In this given context, Tom was assessed for the delivery of effective psychological care and support. This was based on assessing depression and anxiety due to reduced mobility and paralysis due to right hemiplegia.  A study by Vasudevan and Browne (2014) suggests that people, specifically men with hemiplegia, experience difficulty mobility and speech, with persistent seizures. This not only impacts the physical wellbeing and stability of people; however, it also reduces the mental and emotional solidity and self-esteem of the patients. Another study by Gamarra et al. (2020) also adds this negatively impacts the physical wellbeing and appearances as well as fitness and physique of the patients. the study also mentions that it is a common perception that people with evident disabilities are significantly considered as weak, helpless and incapable of performing any tasks. In this regard, to effectively and comprehensively assess the presence and severity of depression and emotional illness in Tom, PHQ-9 tool was undertaken. The Patient Health Questionnaire-9 is a score-based assessment tool that is based on nine simple and concise questions. 

The questions are appropriately designed to assist healthcare and medical professionals to identify the persistent signs and symptoms of depression. As per the study by Dajpratham et al. (2020), the tool's use helps identify the presence, subjectivity, and severity of depression based on score rating. Another study also explains that the tool is easy and convenient to understand, use and interpret, provides better results in developing an appropriate care plan (Manea et al. 2012). Another tool used to assess the psychological illness and a separate mental issue was the Generalized Anxiety Disorder -7. GAD-7, as explained by Spitzer et al. (2016), is the commonly used assessment tool to identify the subjectivity and presence of common mental health issues such as anxiety and depression. The assessment tool results' cut-off points are 5 for mild, ten moderate and 15 and above for the presence of severe anxiety (Teymoori et al. 2020). 

Social Nursing Assessment

As mentioned in the study by Touchton and Wampler (2014), social strength and well-being are highly essential for individuals' emotional and physical health. This includes independence, social inclusivity, healthy relationships with friends and family members, and sufficient surroundings and living environment. Similarly, Blomberg et al. (2016) suggest that the provision of effective holistic care is integral to adequate consideration and acknowledgement of the patient's social well-being factors. This improves the quality and expertise of the care and enhances the person-centeredness as nurses and care providers focus and deal with all relevant aspects of health. In the given scenario, it was highlighted that Tom was living in a nursing home for eight months, was often visited by his son and could be suffering from emotional distress. In addition to this, as the patient was a retired miner worker and was involved in consistent smoking, he could have been suffering from serious social distress and issues. A study by Laganà et al. (2017) suggests that depression and anxiety and reduced mobility also result in social distancing and independence issues.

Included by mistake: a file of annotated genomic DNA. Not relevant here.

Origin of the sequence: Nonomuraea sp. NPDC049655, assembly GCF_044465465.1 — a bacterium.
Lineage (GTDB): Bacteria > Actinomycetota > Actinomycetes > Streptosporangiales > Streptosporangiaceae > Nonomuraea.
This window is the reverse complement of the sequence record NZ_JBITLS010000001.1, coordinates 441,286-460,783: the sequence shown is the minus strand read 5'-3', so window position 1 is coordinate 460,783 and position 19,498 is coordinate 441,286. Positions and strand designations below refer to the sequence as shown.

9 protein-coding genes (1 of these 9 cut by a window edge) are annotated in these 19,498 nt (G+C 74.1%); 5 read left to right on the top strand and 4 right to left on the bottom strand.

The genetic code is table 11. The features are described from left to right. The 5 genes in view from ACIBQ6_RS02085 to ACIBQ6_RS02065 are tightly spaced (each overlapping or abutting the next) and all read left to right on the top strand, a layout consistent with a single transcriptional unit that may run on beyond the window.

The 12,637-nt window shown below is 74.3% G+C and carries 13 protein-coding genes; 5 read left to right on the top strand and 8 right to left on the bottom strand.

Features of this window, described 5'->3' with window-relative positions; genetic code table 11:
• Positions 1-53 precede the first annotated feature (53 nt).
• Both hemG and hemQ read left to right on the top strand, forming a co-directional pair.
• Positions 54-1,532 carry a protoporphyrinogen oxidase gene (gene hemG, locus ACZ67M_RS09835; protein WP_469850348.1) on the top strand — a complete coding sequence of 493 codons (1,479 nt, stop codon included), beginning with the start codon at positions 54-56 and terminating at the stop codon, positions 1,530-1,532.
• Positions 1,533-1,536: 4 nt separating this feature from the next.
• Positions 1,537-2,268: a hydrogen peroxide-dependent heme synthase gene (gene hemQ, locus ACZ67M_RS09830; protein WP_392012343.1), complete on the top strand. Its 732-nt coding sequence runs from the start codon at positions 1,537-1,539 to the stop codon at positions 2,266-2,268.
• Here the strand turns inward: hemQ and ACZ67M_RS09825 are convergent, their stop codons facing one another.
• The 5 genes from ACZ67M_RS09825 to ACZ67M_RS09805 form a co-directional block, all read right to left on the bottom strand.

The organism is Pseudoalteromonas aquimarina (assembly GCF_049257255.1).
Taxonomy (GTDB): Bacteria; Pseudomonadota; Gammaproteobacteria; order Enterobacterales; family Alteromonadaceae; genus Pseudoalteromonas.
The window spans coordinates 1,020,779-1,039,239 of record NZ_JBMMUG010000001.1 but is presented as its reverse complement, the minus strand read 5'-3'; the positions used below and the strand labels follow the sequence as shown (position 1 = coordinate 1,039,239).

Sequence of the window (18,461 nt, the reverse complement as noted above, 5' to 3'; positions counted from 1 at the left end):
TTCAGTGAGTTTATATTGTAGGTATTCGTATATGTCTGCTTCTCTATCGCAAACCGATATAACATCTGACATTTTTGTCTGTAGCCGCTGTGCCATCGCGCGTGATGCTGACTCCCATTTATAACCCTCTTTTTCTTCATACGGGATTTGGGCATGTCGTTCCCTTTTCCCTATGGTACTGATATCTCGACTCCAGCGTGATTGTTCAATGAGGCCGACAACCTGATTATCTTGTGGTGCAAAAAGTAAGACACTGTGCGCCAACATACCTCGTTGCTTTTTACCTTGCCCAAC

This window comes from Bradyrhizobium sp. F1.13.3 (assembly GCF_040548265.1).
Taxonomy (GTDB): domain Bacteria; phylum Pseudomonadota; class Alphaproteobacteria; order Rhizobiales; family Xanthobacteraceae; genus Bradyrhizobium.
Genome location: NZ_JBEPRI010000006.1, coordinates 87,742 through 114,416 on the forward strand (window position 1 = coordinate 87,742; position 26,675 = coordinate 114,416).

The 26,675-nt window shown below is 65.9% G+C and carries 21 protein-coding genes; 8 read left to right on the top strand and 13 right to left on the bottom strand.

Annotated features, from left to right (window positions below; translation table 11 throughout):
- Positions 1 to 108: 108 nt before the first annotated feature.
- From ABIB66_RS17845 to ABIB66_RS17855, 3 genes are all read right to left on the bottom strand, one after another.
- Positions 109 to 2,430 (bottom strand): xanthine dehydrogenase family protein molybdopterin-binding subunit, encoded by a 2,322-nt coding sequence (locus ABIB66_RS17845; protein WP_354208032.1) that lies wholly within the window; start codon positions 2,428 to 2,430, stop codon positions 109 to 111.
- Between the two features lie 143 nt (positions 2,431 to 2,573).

Therefore, to effectively and comprehensively assess Tom's persisting social issues, the implemented assessment method was based on developing effective verbal and non-verbal communicative relations. A study by Strandås and Bondas (2018) explains that developing a trusting and healthy communicative relation, both verbal and non-verbal, helps nurses develop a nurse-patient relation and improves the provision of person-centred care (Feo et al. 2018).  It also helps nurses and healthcare professionals get a better insight into the patient's emotional, mental, and physical needs, expectations and perspectives. While Little et al. (2015) also highlights that effective nursing assessment to improve mental, emotional and psychological wellbeing, majorly includes developing effective verbal and non-verbal communication.

In this context, to get a better insight and appropriately assess Tom's social and emotional needs. The development of therapeutic relations and effective communication was undertaken to provide increased assistance to significantly assess the patient's needs through their behaviour, views, facial expressions, mood swings, and choice of words.

Conclusion

The essay aims to highlight the importance of nursing assessment procedure in providing effective holistic and evidence-based care. The essay explains that nursing assessment, being the first and crucial step in the nursing process, effectively devises a comprehensive and person-centred care plan. As nursing assessment is highly essential for delivering effective evidence-based practices, the essay also explains the importance of evidence-based practice. It is the process of incorporating relevant, professional and clinically effective interventions to ensure comprehensive care delivery. While the paper focuses on highlighting the provision of assessment, the essay incorporates Tom's case study to explain the process.

In this context, the paper has first explained the persisting health conditions of the patient, i.e., shortness of breath and Hemiplegia. The pathophysiology highlights that shortness of breath is a common condition and symptom of a patient suffering from COPD. In contrast, patients with a history of stroke are at an increased risk of developing hemiplegia. Further, the essay details the assessment of pathophysiological, psychological and social aspects of care. This includes assessing the presence of shortness of breath and its impact on physical health, depression and anxiety as an outcome of hemiplegia, and social inclusivity, independence and self-esteem as social aspects.